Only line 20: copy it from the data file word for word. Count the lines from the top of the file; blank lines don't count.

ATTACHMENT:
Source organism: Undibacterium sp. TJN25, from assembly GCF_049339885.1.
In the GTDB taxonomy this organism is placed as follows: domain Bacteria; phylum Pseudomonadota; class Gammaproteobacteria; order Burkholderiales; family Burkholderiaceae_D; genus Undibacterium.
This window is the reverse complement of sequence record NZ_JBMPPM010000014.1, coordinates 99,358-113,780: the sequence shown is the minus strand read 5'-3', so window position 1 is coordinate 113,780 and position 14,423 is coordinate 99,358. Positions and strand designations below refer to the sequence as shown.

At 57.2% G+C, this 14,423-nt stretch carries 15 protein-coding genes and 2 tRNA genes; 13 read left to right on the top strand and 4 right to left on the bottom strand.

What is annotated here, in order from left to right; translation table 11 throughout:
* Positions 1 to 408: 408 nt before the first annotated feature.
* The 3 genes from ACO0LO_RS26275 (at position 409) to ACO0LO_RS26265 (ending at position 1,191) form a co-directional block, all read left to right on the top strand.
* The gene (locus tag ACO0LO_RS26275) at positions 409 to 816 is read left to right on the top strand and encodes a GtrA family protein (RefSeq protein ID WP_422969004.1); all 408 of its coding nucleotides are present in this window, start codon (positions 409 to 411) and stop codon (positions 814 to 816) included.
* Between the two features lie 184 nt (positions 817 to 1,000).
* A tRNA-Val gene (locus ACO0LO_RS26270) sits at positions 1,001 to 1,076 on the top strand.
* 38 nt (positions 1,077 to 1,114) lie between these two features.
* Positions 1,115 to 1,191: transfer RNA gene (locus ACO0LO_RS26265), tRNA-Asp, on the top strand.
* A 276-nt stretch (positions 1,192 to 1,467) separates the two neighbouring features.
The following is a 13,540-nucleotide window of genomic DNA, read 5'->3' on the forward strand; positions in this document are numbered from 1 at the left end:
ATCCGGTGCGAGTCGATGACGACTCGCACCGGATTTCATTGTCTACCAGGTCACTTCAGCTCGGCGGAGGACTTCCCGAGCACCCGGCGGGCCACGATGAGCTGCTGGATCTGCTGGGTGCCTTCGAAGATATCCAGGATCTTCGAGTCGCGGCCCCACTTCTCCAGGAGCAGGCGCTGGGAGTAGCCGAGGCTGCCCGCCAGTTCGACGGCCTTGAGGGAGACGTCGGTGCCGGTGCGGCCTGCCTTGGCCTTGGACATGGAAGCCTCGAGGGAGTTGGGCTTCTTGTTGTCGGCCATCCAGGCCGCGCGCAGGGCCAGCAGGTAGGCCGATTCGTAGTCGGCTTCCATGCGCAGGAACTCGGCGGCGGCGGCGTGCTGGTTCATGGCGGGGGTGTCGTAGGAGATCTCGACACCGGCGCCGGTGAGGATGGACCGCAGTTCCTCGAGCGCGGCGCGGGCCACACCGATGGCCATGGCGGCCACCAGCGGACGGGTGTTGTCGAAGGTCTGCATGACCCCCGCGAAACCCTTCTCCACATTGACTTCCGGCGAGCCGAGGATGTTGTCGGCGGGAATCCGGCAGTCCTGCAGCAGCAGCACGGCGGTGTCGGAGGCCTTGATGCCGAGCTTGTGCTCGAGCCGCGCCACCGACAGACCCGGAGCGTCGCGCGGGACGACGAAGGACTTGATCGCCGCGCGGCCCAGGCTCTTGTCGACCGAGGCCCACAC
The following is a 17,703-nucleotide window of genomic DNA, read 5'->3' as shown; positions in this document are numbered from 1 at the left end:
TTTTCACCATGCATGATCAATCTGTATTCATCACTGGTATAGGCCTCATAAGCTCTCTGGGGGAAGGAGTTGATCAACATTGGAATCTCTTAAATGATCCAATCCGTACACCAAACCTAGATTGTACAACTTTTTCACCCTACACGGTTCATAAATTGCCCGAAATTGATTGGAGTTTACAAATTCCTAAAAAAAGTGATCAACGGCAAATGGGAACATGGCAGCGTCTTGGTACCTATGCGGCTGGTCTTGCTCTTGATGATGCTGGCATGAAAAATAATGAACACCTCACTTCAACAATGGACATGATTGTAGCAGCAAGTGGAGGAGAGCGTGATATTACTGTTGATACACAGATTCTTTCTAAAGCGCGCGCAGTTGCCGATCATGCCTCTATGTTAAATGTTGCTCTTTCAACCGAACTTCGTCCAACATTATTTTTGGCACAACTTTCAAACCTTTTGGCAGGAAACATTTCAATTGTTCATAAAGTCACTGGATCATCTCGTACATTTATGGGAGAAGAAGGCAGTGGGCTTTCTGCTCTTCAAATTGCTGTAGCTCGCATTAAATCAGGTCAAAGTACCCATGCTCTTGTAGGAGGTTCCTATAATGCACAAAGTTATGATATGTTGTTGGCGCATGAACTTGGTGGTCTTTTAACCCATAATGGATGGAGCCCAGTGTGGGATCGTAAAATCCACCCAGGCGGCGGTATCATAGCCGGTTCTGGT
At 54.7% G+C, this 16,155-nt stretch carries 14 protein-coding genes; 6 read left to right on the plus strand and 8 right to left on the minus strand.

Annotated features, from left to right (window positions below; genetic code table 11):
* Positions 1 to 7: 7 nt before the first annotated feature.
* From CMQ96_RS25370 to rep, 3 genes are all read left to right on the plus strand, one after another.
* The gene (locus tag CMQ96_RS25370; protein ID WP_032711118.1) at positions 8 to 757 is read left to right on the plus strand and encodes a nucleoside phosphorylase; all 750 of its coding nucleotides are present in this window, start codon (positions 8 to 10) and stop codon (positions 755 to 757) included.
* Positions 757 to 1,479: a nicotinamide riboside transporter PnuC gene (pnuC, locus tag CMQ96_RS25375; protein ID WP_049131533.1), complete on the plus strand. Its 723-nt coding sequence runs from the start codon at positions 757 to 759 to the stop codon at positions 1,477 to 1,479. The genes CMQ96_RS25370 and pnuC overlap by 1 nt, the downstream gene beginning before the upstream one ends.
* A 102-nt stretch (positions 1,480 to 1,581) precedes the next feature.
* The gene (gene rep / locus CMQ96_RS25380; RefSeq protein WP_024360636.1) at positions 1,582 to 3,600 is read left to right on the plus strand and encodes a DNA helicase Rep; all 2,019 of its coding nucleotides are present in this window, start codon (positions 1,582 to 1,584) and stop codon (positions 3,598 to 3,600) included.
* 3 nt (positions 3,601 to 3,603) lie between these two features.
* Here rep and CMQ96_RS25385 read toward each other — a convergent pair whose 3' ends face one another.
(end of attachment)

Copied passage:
* Positions 1 to 7: 7 nt before the first annotated feature.